About four or five years ago, singer Kehlani noticed a ringing in their ears. At first, they didn’t think much of it, but then it began to affect their sleep. Being in a silent room was unbearable.

Eventually, Kehlani, who uses both they/she pronouns, received a medical diagnosis: tinnitus, a condition marked by noise heard in one or both ears. Tinnitus is common; according to the National Institute on Deafness and Other Communication Disorders (NIDCD) about 10% of the U.S. adult population has experienced tinnitus lasting at least five minutes in the past year. People who work in noisy environments are especially vulnerable to tinnitus, and for some sufferers, it can cause mental health issues and emotional problems.

“It definitely made me feel crazy a couple times, but … it’s actually diagnosable, which gave me some relief,” Kehlani told Calm. “There [are] ways to deal with it.”

One treatment recommended by experts is listening to ambient noise. So, Kehlani, whose new album, “Blue Water Road,” drops April 29, has curated a new soundscape with Calm to help others who have tinnitus.

“Soundscapes specifically helped me with my tinnitus because it literally is the only way that I can sleep,” they said. “It’s the only way that I can walk around my house [peacefully].”

The singer opened up about their diagnosis, how they’ve learned to live with tinnitus, and what to expect from their new music.

How did you feel when you noticed the ringing in your ears?

I just thought it was spiritual. … I thought everything was spiritual and it couldn’t possibly have been medical. But I also wasn’t surprised when I found out that it was tinnitus because I played in a band for so many years and had been in the studio for so many years and had in-ears for so many years. A naturopathic doctor diagnosed me based on my symptoms.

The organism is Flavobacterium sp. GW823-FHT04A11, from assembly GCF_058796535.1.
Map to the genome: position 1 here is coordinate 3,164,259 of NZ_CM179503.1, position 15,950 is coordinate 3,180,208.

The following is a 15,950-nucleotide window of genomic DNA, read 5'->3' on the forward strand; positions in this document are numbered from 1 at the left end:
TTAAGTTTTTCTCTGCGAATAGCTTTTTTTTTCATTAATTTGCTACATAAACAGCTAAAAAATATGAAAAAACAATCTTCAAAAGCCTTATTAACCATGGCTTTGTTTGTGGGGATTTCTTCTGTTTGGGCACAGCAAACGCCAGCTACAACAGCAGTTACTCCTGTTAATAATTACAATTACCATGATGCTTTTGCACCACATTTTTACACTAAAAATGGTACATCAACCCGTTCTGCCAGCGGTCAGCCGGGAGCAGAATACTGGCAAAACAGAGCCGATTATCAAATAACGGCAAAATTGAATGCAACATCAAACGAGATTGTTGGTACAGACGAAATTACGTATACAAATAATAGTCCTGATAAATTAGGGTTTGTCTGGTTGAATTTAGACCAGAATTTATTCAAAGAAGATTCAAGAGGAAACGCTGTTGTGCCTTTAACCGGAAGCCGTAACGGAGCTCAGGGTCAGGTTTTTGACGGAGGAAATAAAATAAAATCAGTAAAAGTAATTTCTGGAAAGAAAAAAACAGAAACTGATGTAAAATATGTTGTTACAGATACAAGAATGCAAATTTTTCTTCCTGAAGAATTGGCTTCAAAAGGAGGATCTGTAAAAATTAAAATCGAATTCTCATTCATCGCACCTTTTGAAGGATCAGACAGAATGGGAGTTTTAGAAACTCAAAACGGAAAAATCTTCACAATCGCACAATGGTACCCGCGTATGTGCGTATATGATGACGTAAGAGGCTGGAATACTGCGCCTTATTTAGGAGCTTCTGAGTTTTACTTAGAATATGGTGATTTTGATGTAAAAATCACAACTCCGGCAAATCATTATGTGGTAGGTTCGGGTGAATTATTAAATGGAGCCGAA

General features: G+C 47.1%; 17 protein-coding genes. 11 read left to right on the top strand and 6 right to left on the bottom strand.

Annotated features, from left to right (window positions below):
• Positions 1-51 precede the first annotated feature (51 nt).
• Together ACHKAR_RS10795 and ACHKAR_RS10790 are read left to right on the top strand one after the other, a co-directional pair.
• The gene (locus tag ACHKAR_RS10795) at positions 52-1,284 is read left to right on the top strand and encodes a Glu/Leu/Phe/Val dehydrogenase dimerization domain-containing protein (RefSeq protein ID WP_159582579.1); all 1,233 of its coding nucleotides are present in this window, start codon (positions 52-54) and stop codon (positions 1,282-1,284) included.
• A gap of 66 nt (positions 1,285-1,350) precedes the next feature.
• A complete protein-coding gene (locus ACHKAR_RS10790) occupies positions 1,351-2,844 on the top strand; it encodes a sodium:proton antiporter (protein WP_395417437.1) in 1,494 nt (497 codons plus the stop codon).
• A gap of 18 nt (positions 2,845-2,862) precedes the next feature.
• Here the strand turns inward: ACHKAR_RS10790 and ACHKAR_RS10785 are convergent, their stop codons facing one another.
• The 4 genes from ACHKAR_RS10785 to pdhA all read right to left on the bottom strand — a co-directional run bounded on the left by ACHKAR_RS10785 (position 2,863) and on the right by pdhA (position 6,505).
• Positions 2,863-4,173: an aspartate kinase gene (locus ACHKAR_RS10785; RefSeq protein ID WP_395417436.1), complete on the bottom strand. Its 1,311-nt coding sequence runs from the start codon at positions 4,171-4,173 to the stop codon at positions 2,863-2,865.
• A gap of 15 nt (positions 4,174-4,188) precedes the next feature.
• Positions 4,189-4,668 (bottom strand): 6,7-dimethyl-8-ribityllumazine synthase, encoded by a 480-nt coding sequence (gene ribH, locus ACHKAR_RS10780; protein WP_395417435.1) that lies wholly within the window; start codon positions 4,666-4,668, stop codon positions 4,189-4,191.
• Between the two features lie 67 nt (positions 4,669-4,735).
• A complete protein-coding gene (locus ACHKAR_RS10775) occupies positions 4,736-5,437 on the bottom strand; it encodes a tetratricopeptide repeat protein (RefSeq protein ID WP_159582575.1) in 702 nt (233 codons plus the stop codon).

Did you consider how tinnitus might impact your career?

Definitely. It could get worse and I could eventually need further help, or I could eventually experience just a major form of hearing loss, which, God willing, I won’t. Definitely thought about that multiple times, but it just makes me cautious of the situations I put myself in. [For instance] I remember to bring earplugs in certain environments or not to turn my in-ears up all the way to 100 level when I’m on stage. 

What is the experience of being a musician who has tinnitus? What should other musicians know about tinnitus?

Other musicians should definitely be made aware of tinnitus at all times. I feel like it’s a constant thing that we’re either in a studio that’s at 100 level volume or our ear packs are turned up all the way or we’re in the car and we’re bumping music and it’s turned up all the way. But we can’t do music if we don’t have our ears, so we just need to be cautious over the way that we take care of them. 

What impact has tinnitus has had on your mental health?

Tinnitus had a just – annoying impact on my mental health for awhile. I think that it was just bothersome to always [ask], ‘Did you hear that?’ … Even when I was taking my driver’s test and it was quiet in the corner of the DMV that I was in, I literally was in the corner, like this [puts her hands to her temples] like, ‘Please.’

You have been very open about your mental health battles. Why is it so important to you to speak out? What responses have you received? 

I’m just a transparent person, and that’s how I move. That’s how I operate in life. I think I’ve always been like that. But I can’t ignore that I’ve gotten a lot of people thanking me for something that felt normal to me. I think that’s just the artist’s job in life. I think that we are supposed to alchemize things we go through and put it out there and hope for the best. It’s for us, but ends up, in the future, being for everybody else. … I’ve always been outspoken because I need to be there for myself. 

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